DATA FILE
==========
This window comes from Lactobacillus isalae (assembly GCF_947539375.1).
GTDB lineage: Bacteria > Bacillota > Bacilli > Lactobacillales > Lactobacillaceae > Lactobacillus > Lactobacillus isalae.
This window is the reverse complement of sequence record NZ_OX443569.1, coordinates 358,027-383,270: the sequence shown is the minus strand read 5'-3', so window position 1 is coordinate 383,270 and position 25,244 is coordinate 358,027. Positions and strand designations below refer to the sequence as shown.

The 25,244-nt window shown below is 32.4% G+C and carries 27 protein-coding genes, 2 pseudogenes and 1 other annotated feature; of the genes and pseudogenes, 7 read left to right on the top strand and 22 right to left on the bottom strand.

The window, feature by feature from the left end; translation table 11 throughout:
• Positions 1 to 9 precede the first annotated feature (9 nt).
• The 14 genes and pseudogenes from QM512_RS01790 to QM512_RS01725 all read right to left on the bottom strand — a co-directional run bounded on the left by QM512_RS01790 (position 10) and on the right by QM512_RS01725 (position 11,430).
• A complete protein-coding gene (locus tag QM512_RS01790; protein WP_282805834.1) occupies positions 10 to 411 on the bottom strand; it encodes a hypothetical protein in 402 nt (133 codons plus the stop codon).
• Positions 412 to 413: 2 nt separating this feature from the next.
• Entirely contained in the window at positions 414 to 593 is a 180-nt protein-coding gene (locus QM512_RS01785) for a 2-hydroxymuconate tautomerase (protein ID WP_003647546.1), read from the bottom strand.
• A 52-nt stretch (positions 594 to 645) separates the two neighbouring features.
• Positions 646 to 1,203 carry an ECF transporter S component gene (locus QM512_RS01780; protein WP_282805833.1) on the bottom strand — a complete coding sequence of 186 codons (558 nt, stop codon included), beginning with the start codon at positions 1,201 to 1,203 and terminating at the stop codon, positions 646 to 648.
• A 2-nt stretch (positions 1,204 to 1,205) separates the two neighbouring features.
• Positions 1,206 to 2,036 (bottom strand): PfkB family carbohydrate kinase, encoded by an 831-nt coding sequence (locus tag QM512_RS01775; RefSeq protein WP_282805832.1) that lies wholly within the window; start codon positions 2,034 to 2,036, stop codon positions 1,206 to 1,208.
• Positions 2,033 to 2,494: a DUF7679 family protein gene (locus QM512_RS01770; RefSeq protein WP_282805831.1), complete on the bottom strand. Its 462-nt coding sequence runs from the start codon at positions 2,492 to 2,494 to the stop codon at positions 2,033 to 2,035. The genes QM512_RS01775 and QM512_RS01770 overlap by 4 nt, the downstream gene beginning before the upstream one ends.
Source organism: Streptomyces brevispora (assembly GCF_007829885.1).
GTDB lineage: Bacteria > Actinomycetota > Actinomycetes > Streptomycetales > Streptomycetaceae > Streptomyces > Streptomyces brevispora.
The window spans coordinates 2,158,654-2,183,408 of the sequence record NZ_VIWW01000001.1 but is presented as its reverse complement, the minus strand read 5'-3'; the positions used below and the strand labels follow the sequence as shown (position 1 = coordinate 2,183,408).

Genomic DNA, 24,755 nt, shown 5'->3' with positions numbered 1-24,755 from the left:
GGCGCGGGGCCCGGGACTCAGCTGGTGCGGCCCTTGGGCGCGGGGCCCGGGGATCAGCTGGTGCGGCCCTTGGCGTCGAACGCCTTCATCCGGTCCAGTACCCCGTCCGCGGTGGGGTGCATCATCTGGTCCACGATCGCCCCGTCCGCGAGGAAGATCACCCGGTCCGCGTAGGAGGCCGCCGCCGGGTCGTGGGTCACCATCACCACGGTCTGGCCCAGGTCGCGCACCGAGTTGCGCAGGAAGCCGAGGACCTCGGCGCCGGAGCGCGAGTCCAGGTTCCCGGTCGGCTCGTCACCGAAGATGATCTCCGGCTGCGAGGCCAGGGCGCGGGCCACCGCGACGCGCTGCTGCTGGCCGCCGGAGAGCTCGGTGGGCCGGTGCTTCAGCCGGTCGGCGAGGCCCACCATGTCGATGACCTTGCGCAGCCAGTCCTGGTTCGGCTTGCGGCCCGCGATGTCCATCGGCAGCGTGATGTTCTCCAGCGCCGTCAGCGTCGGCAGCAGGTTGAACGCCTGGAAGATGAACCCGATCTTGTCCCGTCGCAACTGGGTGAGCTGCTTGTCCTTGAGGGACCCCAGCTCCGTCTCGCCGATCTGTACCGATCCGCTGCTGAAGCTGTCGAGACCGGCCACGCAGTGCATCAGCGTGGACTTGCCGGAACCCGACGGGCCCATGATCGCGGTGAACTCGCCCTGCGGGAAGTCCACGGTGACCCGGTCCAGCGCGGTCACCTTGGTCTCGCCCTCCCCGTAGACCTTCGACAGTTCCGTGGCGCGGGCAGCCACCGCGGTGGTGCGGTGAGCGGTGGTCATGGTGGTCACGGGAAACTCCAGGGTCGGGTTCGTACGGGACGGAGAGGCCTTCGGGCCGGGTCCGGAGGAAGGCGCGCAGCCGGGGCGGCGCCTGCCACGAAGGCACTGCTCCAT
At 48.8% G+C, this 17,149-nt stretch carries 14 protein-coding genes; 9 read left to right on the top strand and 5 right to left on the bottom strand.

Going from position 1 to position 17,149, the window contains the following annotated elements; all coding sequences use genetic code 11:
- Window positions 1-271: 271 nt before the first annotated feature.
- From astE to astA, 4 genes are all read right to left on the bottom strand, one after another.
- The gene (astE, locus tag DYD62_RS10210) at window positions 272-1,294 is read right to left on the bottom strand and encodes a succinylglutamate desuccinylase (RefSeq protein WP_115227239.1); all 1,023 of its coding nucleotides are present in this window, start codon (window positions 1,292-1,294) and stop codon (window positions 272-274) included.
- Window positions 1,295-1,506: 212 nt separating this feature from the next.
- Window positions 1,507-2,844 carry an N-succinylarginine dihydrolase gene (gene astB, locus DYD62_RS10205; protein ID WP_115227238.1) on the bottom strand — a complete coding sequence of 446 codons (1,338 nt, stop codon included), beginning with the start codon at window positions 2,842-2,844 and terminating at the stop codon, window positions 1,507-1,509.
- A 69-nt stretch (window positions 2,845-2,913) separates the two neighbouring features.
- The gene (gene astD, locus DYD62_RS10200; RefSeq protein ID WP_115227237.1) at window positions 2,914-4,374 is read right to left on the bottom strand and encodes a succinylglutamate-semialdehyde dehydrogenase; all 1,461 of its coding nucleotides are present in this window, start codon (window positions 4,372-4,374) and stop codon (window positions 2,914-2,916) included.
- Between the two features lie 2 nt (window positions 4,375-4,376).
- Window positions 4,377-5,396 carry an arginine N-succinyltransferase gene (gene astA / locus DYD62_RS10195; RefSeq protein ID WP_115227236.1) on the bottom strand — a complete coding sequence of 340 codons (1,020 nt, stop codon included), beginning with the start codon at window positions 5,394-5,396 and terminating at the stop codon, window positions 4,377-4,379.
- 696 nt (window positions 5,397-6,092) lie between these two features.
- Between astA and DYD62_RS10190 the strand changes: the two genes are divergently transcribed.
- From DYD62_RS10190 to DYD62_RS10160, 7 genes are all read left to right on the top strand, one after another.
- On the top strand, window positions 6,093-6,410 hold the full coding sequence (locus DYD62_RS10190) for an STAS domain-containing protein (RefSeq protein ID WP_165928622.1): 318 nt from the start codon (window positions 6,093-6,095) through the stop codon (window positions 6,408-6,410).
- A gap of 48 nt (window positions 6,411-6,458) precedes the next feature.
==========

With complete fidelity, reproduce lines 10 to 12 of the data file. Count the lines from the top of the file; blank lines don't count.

• Entirely contained in the window at positions 414 to 593 is a 180-nt protein-coding gene (locus QM512_RS01785) for a 2-hydroxymuconate tautomerase (protein ID WP_003647546.1), read from the bottom strand.
• A 52-nt stretch (positions 594 to 645) separates the two neighbouring features.
• Positions 646 to 1,203 carry an ECF transporter S component gene (locus QM512_RS01780; protein WP_282805833.1) on the bottom strand — a complete coding sequence of 186 codons (558 nt, stop codon included), beginning with the start codon at positions 1,201 to 1,203 and terminating at the stop codon, positions 646 to 648.